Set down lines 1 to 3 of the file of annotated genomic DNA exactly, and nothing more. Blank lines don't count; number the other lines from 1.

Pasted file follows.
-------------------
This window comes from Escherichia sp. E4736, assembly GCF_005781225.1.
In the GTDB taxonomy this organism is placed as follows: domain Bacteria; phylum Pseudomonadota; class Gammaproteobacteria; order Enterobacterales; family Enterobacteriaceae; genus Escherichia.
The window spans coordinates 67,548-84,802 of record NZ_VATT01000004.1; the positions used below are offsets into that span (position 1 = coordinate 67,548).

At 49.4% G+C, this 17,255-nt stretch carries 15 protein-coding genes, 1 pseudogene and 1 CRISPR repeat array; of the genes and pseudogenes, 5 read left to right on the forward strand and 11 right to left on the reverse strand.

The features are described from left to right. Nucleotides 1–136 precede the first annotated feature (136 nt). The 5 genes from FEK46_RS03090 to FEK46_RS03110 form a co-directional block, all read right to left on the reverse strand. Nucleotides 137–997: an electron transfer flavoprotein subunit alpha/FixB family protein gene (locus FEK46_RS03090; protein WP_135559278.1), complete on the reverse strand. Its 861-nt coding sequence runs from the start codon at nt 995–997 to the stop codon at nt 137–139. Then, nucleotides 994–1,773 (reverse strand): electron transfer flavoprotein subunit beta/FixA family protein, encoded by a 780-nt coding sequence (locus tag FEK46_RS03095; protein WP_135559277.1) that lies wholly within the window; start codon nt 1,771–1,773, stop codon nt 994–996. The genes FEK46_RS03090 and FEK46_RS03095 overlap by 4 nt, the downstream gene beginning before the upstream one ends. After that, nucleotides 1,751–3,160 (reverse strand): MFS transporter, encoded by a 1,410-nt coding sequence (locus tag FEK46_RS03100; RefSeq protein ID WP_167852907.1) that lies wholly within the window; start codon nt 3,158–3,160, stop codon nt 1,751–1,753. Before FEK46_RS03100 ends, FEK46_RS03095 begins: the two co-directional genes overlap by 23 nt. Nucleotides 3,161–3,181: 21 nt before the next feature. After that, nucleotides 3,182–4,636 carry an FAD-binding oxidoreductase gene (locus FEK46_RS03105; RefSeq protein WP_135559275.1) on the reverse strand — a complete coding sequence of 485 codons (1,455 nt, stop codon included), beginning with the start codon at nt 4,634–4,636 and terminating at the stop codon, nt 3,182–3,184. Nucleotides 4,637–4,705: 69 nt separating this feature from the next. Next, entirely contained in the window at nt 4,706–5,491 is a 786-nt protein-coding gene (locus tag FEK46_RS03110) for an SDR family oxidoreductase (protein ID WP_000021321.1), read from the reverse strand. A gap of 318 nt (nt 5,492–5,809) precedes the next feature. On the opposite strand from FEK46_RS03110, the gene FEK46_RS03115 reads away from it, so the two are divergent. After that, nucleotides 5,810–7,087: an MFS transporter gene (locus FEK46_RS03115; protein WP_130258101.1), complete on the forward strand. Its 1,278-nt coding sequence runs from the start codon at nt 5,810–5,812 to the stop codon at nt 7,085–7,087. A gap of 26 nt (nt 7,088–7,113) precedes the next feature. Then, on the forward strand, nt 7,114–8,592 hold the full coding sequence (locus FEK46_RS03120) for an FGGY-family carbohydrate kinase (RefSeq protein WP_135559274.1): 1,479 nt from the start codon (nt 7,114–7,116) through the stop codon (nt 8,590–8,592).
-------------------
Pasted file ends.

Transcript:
This window comes from Escherichia sp. E4736, assembly GCF_005781225.1.
In the GTDB taxonomy this organism is placed as follows: domain Bacteria; phylum Pseudomonadota; class Gammaproteobacteria; order Enterobacterales; family Enterobacteriaceae; genus Escherichia.
The window spans coordinates 67,548-84,802 of record NZ_VATT01000004.1; the positions used below are offsets into that span (position 1 = coordinate 67,548).